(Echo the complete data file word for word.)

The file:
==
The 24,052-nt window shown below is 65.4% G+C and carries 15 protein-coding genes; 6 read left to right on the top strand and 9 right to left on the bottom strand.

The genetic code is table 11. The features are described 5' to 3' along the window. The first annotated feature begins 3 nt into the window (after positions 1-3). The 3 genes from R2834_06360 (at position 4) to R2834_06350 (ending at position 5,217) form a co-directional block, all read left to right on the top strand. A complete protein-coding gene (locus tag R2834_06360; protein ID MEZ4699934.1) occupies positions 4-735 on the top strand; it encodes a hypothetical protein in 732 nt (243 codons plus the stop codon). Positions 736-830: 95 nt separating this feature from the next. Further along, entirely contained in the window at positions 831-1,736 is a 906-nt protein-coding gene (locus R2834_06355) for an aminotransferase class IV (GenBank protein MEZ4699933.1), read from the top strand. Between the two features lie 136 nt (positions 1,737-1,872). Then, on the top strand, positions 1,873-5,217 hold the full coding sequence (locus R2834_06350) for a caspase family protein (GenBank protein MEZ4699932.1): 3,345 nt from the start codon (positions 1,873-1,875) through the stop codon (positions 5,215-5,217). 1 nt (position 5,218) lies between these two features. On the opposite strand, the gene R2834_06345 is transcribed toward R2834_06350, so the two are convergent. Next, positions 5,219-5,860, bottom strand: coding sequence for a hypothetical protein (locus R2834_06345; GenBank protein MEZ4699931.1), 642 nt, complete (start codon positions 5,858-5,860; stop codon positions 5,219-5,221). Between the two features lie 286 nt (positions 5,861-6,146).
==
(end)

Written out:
The 24,052-nt window shown below is 65.4% G+C and carries 15 protein-coding genes; 6 read left to right on the top strand and 9 right to left on the bottom strand.

The genetic code is table 11. The features are described 5' to 3' along the window. The first annotated feature begins 3 nt into the window (after positions 1-3). The 3 genes from R2834_06360 (at position 4) to R2834_06350 (ending at position 5,217) form a co-directional block, all read left to right on the top strand. A complete protein-coding gene (locus tag R2834_06360; protein ID MEZ4699934.1) occupies positions 4-735 on the top strand; it encodes a hypothetical protein in 732 nt (243 codons plus the stop codon). Positions 736-830: 95 nt separating this feature from the next. Further along, entirely contained in the window at positions 831-1,736 is a 906-nt protein-coding gene (locus R2834_06355) for an aminotransferase class IV (GenBank protein MEZ4699933.1), read from the top strand. Between the two features lie 136 nt (positions 1,737-1,872). Then, on the top strand, positions 1,873-5,217 hold the full coding sequence (locus R2834_06350) for a caspase family protein (GenBank protein MEZ4699932.1): 3,345 nt from the start codon (positions 1,873-1,875) through the stop codon (positions 5,215-5,217). 1 nt (position 5,218) lies between these two features. On the opposite strand, the gene R2834_06345 is transcribed toward R2834_06350, so the two are convergent. Next, positions 5,219-5,860, bottom strand: coding sequence for a hypothetical protein (locus R2834_06345; GenBank protein MEZ4699931.1), 642 nt, complete (start codon positions 5,858-5,860; stop codon positions 5,219-5,221). Between the two features lie 286 nt (positions 5,861-6,146).